She dug into the drift to get to the source of the light, which was now fading fast. Finally she uncovered an impossibly small, impossibly beautiful pixie lying unconscious within a frozen clump of leaves.

    Quickly she scooped the clump up in her mug and hugged it close, hurrying home to set it near the fire. She fell asleep watching the pixie’s face slowly regaining its colour.

    In the morning Samantha woke with a start. The mug had been licked clean and the leaves neatly stacked next to it, but the pixie was nowhere to be found.

    Samantha sadly picked up the leaves – and saw that one had writing on it:

    Your warmth and elixir have saved my life! To repay this kindness, simply write your heart’s desire on a leaf and throw it into the fire. Whatever you wish will be yours…

    Samantha scrabbled for a pen. With trembling hand she wrote:

    I wish I could control the weather.

    She stoked the dying fire and kissed her wish before consigning it to the flames.

    And that is how Samantha became the most accurate weather forecaster that ever lived.


    299 words

    TV Weather Forecaster; Snowdrift; Fairytale

    (A little late, I know! Hopefully still in with a chance…)

    1. Another entry with a wonderful fairy tale vibe. Great story, Meg; it unfolds beautifully. (But remember, children – never leave an open fire unattended all day and all night. 😉 )

      You got in under the wire, Meg. Sadly for me, my laptop was playing silly buggers – again! – at 2:00 AM (BST), when I was trying to finish mine, so I gave up before I fell asleep. It was yet another “Weather Forecaster / Snowdrift / Fairy Tale”! I may submit it later, if I finish it, as a just-for-fun entry.

      (Hats off to Sal for mixing things up by suggesting changes to the genres.)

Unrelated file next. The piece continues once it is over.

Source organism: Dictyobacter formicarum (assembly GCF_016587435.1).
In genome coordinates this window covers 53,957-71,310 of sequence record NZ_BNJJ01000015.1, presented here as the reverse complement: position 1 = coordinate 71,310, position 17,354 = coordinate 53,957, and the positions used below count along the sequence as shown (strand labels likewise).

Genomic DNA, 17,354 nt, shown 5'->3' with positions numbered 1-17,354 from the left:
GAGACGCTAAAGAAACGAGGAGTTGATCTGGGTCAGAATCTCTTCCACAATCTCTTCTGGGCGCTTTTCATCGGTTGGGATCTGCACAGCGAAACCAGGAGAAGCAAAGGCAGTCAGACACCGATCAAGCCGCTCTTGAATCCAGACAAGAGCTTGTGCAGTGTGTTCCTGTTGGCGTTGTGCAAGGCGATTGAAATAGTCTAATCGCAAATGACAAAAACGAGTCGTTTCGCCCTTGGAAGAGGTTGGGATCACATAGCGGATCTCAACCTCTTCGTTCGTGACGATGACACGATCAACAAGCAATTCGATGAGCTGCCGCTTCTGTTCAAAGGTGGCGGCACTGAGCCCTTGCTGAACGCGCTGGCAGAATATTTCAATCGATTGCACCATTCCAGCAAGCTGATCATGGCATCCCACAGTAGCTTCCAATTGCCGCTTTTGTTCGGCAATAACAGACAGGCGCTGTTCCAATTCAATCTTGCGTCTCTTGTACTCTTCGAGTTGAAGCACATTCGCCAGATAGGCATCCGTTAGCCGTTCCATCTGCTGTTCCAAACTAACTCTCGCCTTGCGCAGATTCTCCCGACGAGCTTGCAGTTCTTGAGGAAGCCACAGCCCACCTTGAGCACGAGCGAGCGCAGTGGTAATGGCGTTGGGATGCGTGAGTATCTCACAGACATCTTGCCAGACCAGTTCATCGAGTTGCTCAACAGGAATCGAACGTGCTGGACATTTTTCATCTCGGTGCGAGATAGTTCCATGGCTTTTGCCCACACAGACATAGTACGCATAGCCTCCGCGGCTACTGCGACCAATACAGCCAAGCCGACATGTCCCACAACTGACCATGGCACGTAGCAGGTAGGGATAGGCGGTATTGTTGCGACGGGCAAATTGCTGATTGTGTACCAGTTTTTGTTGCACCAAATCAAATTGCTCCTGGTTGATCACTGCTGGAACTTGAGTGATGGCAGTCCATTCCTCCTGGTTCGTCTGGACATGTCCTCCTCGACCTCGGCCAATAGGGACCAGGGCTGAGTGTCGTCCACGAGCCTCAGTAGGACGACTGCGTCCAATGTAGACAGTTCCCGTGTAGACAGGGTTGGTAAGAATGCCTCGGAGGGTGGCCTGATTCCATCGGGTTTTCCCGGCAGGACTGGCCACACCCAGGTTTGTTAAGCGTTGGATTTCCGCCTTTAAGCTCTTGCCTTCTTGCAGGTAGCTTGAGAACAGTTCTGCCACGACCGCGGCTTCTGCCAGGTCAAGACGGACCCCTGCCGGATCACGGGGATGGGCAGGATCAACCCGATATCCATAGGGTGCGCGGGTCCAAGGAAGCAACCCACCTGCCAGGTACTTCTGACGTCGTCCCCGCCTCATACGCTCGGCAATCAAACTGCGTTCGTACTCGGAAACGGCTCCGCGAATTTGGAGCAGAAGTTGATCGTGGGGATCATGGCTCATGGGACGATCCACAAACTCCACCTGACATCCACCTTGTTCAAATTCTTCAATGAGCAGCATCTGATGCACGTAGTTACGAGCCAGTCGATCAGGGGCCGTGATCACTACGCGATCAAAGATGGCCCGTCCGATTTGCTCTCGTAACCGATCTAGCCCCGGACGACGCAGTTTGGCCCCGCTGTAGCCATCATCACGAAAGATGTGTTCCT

[ FYI, ‘fairytale’ does exist as one word, but only as an adjective, as in ‘another fairytale ending to one of Geoff Holme’s comments.’ 😉 ]

      1. I blame autocorrect for that one! As I typed it I had a moment of doubt as to whether it was one word or two, but my phone gave the all clear so I didn’t double check.

        Please do submit your Fairy Tale! I would love to read it.

  11. @GeoffHolme
    Word Count: 299
    Weather Forecaster / Snowdrift / Fairy Tale

    [ A very late, just-for-fun entry ]

    “Watch Out Where The Big Bad Wolves Go, And Don’t You Eat That Yellow Snow!”

    Once upon a time, a young girl named Snowdrift was skipping merrily through an enchanted forest, until her path was blocked by a brook of swiftly-flowing, ink-black waters.

    An old wooden bridge stood nearby. She clip-clopped over the rattletrap bridge, but near the far side, the timbers creaked and croaked, beginning to give way.

    Snowdrift jumped to the bank, then saw the rattletrap bridge’s heavy lumber collapse onto a troller who had been lurking below. The troller was swept away by the swiftly-flowing, ink-black waters, but clambered onto a passing beam.